Over recent months, fears of an upcoming recession have continued to grow. The current landscape is challenging from an economic perspective. Inflation is pushing up prices for various goods and materials, leading to higher costs for businesses in nearly every sector. Plus, wage expectations among professionals are trending upward, and many companies are seeing their payroll increase dramatically to remain competitive.
This creates a daunting financial picture for organizations. As a result, saving for a possible recession now could be essential. If you aren’t sure how to prepare for a potentially challenging situation, here are some steps companies can take today.
Steps Your Organization Can Take to Prepare for a Recession
Start with an Audit
Before you begin making cuts, it’s critical to understand where your money is currently going. Examine spending throughout the organization and in every cost center, determining if there are logical areas where scaling back is possible and impacts productivity the least.
In many cases, beginning with recurring expenses is wise, particularly those that are unavoidable. Utilities and communication services are smart places to start, though it’s critical to branch out if cost reductions in those areas alone aren’t sufficient to provide ample savings.
For example, taking a close look at your supply chain is essential. The cost of materials, supplies, shipping, distribution and similar operational needs is often substantial. It’s wise to reach out and see if better deals are available. Find out if existing providers can reduce rates with or without changes to normal activities. Also, contact competitors for price comparisons, as making a switch could result in savings, suggesting the new vendor could perform similarly.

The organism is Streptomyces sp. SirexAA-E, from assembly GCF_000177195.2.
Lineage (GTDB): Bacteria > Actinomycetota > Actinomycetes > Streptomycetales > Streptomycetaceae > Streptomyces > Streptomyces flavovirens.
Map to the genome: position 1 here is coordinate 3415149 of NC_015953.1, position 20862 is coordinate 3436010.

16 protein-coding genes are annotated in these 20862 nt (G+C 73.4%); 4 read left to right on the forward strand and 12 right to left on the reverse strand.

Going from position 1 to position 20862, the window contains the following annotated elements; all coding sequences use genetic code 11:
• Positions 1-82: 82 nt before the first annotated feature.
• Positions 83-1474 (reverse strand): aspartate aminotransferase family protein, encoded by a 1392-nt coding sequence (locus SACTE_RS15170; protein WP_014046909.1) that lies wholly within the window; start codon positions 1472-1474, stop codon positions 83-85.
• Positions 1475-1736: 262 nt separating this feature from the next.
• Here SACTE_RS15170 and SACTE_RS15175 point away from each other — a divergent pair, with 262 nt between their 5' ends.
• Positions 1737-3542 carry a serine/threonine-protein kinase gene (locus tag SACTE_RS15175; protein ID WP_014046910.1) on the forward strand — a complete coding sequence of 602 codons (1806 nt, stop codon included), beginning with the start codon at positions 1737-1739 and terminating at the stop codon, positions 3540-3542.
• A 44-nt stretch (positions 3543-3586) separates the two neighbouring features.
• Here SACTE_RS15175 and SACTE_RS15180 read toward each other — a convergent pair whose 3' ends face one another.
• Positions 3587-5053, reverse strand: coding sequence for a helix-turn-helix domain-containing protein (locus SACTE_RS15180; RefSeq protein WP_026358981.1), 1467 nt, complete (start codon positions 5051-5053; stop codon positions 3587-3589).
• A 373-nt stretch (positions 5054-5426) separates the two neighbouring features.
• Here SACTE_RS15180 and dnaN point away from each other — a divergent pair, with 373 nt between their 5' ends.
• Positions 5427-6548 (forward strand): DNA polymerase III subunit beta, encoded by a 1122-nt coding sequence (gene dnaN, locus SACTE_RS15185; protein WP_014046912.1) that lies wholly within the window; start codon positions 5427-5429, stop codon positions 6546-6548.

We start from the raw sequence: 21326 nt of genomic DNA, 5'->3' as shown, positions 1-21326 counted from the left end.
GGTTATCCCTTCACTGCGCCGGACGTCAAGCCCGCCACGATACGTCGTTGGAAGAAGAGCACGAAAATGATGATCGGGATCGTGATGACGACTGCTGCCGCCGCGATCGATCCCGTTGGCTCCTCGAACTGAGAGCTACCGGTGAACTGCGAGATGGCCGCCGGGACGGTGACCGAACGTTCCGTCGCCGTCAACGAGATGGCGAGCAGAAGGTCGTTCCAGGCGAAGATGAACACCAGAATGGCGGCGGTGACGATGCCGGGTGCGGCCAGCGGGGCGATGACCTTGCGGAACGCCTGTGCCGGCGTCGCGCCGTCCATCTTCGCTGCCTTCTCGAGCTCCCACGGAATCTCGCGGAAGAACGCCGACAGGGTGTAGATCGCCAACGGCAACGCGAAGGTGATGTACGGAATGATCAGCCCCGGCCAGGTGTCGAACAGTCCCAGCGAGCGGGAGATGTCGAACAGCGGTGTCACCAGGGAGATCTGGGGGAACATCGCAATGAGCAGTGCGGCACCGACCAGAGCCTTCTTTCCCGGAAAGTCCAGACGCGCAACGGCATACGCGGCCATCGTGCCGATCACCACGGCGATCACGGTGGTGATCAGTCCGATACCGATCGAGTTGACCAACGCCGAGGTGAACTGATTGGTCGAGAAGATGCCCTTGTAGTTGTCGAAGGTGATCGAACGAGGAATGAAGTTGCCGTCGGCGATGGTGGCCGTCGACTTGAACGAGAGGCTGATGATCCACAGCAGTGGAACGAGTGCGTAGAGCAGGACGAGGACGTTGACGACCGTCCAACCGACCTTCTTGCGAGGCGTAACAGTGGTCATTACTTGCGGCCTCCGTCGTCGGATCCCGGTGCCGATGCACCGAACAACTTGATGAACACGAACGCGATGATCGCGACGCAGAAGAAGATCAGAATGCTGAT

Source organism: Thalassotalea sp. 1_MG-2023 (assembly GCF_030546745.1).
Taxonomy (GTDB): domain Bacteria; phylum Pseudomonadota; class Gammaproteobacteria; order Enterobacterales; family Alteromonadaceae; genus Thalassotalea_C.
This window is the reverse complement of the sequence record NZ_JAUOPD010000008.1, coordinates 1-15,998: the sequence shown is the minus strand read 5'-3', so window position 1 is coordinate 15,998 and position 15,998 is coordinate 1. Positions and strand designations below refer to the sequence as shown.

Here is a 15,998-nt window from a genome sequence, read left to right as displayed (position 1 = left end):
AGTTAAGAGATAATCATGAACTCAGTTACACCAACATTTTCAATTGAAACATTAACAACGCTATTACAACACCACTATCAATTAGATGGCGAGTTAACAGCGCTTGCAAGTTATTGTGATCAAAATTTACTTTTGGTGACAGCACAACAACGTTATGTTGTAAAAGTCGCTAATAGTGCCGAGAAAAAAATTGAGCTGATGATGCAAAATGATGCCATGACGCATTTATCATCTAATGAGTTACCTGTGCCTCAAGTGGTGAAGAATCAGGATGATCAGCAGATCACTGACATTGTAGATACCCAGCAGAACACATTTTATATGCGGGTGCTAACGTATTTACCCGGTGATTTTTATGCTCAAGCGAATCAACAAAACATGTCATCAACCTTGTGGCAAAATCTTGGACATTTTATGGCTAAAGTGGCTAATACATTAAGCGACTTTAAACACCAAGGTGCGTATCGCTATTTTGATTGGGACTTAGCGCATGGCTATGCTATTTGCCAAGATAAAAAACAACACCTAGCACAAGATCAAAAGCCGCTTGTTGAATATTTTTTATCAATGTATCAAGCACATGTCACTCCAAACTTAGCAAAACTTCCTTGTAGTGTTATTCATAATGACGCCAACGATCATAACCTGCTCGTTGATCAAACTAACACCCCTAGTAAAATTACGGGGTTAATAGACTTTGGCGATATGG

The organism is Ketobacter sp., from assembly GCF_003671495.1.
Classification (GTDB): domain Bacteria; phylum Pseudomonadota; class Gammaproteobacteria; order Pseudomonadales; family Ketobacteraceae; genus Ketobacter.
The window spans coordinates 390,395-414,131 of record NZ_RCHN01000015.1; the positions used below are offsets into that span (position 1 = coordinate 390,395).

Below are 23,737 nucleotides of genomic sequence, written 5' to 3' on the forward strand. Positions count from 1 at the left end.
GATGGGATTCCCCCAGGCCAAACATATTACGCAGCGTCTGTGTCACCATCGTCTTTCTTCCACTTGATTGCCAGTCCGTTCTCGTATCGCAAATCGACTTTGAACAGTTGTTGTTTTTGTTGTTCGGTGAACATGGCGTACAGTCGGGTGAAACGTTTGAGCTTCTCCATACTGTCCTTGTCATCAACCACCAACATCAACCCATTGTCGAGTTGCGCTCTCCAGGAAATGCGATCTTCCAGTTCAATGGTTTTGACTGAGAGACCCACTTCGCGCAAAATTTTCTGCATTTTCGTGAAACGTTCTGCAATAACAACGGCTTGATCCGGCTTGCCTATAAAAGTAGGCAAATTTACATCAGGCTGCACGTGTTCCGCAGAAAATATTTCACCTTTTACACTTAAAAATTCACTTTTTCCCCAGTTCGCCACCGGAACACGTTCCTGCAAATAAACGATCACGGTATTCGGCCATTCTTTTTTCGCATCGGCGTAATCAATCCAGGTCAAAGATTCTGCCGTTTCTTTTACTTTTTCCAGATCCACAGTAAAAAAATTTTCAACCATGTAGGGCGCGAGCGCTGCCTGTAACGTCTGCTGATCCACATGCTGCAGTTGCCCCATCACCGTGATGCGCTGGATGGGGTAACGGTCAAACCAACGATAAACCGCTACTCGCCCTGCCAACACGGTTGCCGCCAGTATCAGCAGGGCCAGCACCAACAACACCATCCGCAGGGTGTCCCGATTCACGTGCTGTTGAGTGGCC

Rethink Your Physical Space
Building leases are often costly, so finding ways to reduce location-related expenses can make a difference. If you’re near the end of a lease, consider whether a smaller footprint could meet your needs. For example, would you need less room if your office employees worked at home instead of onsite? Can you manage your operation if your warehouse space is reduced?
Alternatively, you could explore subleasing options if you have extra room and can’t shift to a new location. Whether that’s possible may depend on your existing rental agreement, but it’s worth exploring.
Communicate with Workers Early
Communicating with your workforce before a recession lets you set the stage for potential changes. Being honest with your employees about what a recession could mean – particularly if it may impact wages, benefits, or job stability – allows you to get ahead of the curve. Plus, if your company is considered an employer of choice, your workforce may volunteer to make certain sacrifices to preserve jobs, allowing you to work with them when making difficult decisions.
This also serves as a chance to get their input about potential cost savings measures. Your ground-level workers may know areas where efficiency improvements would be beneficial. Essentially, you can tap their job expertise for ideas, and the results may surprise you.
Invest Strategically to Improve Efficiency
While you may think investing in anything isn’t wise if a recession is possible, that isn't the case. Strategic investments that improve efficiency are smart additions if they result in the right degree of savings.
Look for automation and digitalization opportunities. Additionally, find ways to streamline your ongoing workforce needs.
With a vendor management system (VMS), you can ensure that overseeing a contingent workforce is as easy as possible. Plus, it can help you tap into alternative hiring solutions that give your company more agility.
Looking to Mitigate of Financial Impact of a Potential Recession?
Choosing the right VMS can make a difference if you want to prepare for a recession. At SimpleVMS, we offer efficient, cost-effective VMS solutions designed with your needs in mind with lots of no-cost add-ons. Schedule a no-obligation demo with SimpleVMS today!